I've just seen a friend's classical guitar whose strings are wound in the OPPOSITE way. Usually, strings are installed in such a way they wind from the post's hole to the centerline, but this dude makes his inner four strings to go outwards. According to him, this makes for a more stable tuning since the string cannot slip towards the center the way it does when installed in the usual way. I took a (crappy) photo with my cellphone. What do you think?
Your friend is talking out of his ass
The angle created at the nut is likely to cause string binding and hence unstable tuning
If such a problem exists as Pierre states then this could be corrected by directing(new nut) the slots to the designated string and to be honest I've always liked string art.I used to coil up the excess so as not to disturb
the inner core(soul)of the string.Also his technique would negate the possibility of having no downward angle at the exit behind the nut.Whudduya think?Just thinking out my anus.........
He told me this is a 'church guitar', used by him and other people so yes, it's has been pounded a lot. He also told me he had tuning problems due to slippage of the strings when wound the usual way, so he came out with this arrangement to correct that, pointing out how the break angle of the outermost strings are always sharper than the inner ones, so this way they all have that angle.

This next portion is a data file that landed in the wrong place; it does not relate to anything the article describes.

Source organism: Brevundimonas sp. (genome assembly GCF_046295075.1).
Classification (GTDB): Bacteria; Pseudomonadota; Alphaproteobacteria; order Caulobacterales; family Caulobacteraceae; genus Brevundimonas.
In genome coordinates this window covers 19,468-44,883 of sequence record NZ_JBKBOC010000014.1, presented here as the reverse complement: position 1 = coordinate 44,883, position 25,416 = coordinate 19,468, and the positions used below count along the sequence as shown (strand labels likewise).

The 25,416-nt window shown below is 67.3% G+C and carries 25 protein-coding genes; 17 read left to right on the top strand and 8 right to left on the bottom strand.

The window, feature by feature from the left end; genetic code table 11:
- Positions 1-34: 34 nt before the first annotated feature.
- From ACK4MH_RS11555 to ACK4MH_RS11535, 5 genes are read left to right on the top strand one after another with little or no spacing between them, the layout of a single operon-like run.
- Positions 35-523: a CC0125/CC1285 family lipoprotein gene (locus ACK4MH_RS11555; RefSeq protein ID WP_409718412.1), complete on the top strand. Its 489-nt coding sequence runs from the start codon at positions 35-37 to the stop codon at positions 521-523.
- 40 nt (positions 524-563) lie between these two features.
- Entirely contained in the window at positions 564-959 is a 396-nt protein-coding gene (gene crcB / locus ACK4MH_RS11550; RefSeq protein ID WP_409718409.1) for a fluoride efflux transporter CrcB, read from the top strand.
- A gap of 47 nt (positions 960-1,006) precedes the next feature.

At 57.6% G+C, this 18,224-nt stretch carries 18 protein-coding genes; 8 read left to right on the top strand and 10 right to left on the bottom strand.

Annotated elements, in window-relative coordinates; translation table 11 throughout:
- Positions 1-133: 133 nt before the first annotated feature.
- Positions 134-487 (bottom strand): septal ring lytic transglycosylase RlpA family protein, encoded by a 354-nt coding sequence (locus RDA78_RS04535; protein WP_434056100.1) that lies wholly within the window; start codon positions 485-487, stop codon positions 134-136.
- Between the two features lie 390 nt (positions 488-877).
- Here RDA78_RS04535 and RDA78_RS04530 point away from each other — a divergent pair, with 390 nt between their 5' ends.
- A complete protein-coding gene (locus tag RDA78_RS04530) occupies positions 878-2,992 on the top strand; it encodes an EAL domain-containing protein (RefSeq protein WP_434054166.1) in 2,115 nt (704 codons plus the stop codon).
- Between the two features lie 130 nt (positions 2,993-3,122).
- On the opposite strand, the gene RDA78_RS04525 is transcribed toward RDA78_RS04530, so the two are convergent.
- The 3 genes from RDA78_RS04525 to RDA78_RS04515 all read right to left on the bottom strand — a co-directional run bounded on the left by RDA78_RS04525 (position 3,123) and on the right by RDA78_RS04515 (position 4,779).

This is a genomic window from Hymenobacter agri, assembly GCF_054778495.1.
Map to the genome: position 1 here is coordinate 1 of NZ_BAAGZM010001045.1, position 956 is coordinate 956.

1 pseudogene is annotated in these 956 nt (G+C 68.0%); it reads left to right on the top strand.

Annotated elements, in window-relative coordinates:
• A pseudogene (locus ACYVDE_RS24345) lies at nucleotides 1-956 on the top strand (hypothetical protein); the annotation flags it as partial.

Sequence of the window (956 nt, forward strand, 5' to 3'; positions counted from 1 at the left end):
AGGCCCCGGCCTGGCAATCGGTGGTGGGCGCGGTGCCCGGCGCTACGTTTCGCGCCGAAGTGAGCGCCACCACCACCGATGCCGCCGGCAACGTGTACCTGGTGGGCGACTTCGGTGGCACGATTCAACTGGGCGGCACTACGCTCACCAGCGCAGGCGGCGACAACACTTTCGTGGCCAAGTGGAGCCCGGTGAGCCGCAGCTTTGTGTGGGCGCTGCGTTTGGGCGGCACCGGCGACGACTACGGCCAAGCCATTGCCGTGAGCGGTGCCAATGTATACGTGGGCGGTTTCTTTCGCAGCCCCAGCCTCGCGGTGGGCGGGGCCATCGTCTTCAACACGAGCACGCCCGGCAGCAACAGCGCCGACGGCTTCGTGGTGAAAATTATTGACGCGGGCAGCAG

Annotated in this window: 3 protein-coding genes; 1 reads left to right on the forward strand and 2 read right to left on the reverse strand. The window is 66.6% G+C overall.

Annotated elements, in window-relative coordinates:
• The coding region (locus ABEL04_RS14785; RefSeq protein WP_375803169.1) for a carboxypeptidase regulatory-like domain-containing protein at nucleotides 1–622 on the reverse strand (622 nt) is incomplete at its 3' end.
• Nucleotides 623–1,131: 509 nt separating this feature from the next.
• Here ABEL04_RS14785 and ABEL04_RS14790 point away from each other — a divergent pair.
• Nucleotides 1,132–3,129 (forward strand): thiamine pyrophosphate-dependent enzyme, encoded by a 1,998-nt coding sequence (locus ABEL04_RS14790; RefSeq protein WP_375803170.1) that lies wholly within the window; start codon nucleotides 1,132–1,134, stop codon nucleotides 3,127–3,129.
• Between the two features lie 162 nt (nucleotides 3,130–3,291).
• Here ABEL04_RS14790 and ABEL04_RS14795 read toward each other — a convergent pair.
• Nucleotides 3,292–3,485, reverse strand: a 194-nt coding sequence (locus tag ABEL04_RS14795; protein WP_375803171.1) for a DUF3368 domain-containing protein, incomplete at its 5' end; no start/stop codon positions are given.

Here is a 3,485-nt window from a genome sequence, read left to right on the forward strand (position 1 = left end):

To be fair, the strings don't touch each other or the surrounding wood on the headstock. Personally, I prefer to have the strings as straight as possible. After all, the reason headstock slots are not parallel is to allow strings to get to the posts at a straight angle, as shown in this picture:
Since I believe in trying to educate of my customers, I politely told him to tie a knot around the string post when installing it, to keep the string under tension when winding it, to have enough winding length to keep the string angle as small as possible, and last but not least, to let the guitar to get used to the local enviroment during at least 15 minutes before attempting tuning and playing. This always has worked for me.
I believe you and have done this 30 yrs ago but got tired of explaining the concept. I may revert now.I have an exact
duplicate of that headstock in my workhole.Some kid bashed his guitar and the headstock was about all that was in one piece except for the fretboard which I used on a mandola.
It's a beater Yamaha - if it stays in tune, he can do what he wants!
I fix a few guitars for the local Jr. High students, and it's usually cases of cheap nylon string guitars with steel strings stuck on - they can't understand why the top is pulling off. Unfortunately, the guitar teacher (who is a great guy and an excellent boat builder) wants to fix everything with outdoor epoxy.
If I had to take this case seriously, I would consider pulling the tuners off, and sanding the white cylinders with 150 grit paper or steel wool to create a less-slick surface. I would also teach him how to tie strings on correctly to prevent slippage, and how to stretch them correctly to stay in tune, which I imagine is also an issue. But as long as someone is playing, I ain't gonna criticize too harshly.